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App helps Rocklin mother transform her home into licensed child care facility

Nurture app helped Rocklin mother turn her home into child care facility
Nurture app helped Rocklin mother turn her home into child care facility 02:43

STANISLAUS COUNTY - The Central Valley is considered a "child care desert," but there's now an app helping more in-home providers become licensed. 

Zaira Gonzalez is a stay-at-home mother of three who found her calling.

"I worked in a daycare for one year in El Paso and I discovered and I enjoy to spend time with kids," Gonzalez said.

Gonzalez moved here with her husband, a retired army veteran.

"So I decided to open my own day care so I could take care of my own family," she said. "My son and I have the opportunity to bring money to my house."

So she decided to turn her Rocklin home into a child care facility.

She can care for two infants and four toddlers. The licensing process was challenging at first, but a new app called Nurture helped her.

"Cause they show me step-by-step how to get my license," Gonzalez said.

Nurture is an app-based educational program that certifies parents to provide child care in their own homes.

Jennifer Brooks created it after leaving her job to care for her own kids during the pandemic.

"What the app does, it walks the entrepreneur through the process of getting a state child care license and then empowers her with all the basic skills she needs in order to start and open as successful child care business," Brooks said.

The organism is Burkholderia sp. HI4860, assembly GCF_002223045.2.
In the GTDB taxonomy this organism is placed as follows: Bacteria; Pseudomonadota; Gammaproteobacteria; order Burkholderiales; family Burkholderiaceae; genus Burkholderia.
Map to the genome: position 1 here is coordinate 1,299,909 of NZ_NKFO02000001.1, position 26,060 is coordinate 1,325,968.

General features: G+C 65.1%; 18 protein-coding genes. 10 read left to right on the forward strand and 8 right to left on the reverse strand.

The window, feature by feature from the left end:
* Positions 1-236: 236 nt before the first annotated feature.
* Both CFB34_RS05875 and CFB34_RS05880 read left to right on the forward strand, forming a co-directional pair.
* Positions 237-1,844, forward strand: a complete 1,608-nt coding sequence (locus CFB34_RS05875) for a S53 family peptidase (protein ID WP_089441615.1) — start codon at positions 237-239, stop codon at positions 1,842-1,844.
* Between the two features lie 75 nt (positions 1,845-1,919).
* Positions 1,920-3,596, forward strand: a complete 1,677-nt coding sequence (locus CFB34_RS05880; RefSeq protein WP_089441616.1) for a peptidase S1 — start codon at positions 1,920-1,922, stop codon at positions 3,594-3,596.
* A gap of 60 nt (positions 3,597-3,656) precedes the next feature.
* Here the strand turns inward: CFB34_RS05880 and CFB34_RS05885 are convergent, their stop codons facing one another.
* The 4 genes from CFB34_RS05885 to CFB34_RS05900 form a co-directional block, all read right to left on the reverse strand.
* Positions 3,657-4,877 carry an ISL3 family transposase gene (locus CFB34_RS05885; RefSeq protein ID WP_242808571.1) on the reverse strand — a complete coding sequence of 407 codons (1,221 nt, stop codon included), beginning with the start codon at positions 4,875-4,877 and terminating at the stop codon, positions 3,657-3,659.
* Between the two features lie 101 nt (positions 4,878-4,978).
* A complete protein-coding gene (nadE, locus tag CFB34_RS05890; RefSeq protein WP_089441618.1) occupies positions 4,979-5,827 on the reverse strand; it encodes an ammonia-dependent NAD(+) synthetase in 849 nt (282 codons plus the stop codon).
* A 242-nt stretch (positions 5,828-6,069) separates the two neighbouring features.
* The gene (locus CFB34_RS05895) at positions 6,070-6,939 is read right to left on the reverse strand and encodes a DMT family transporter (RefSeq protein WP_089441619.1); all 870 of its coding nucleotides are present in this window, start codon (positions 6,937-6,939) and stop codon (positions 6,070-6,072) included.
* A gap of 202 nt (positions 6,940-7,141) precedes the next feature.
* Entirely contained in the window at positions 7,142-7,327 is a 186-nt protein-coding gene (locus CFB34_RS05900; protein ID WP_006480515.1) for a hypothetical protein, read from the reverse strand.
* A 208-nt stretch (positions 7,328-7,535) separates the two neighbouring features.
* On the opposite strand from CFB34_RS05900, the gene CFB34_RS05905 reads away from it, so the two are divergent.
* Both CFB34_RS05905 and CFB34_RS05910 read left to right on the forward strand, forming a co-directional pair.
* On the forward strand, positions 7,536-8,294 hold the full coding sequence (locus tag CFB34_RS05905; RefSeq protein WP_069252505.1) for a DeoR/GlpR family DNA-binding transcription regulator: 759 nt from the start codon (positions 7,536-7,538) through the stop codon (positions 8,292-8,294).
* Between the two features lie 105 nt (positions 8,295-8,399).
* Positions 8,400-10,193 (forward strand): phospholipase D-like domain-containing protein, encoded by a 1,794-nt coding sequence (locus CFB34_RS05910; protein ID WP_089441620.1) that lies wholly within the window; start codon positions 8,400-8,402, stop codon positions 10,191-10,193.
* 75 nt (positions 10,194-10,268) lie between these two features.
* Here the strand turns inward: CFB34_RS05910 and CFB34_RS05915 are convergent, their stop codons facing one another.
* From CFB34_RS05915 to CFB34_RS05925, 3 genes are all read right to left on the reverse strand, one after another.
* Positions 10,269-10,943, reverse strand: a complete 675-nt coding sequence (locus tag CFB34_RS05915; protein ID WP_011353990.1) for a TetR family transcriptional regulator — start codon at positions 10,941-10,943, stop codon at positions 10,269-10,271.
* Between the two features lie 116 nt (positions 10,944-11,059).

Entrepreneurs learn marketing, budgeting, record keeping and where to get forms.

"It's really convenient because I don't need to go outside," Gonzalez said. "I just open my computer and I can do everything by the phone, by the app."

Brooks says it's needed, especially in Stanislaus County where there is what's called a "child care desert." The number of home child care businesses fell to 281 in 2022 and stats show 36,000 additional child care slots are needed, especially in rural areas with higher Latino populations.

"We are trying to make this opportunity available for marginalized communities in California, so it doesn't cost the entrepreneurs one cent in order to participate and, in fact, there are start-up grants available," Brooks said.

In two years, 300 entrepreneurs have gone through the program. Gonzalez says it's made her business more efficient and affordable and she is able to pass cost savings on to families.

"It's amazing," Gonzalez said. "I feel like I'm helping my community and I'm available to take care of my family, bring income to my house and help my house and husband."

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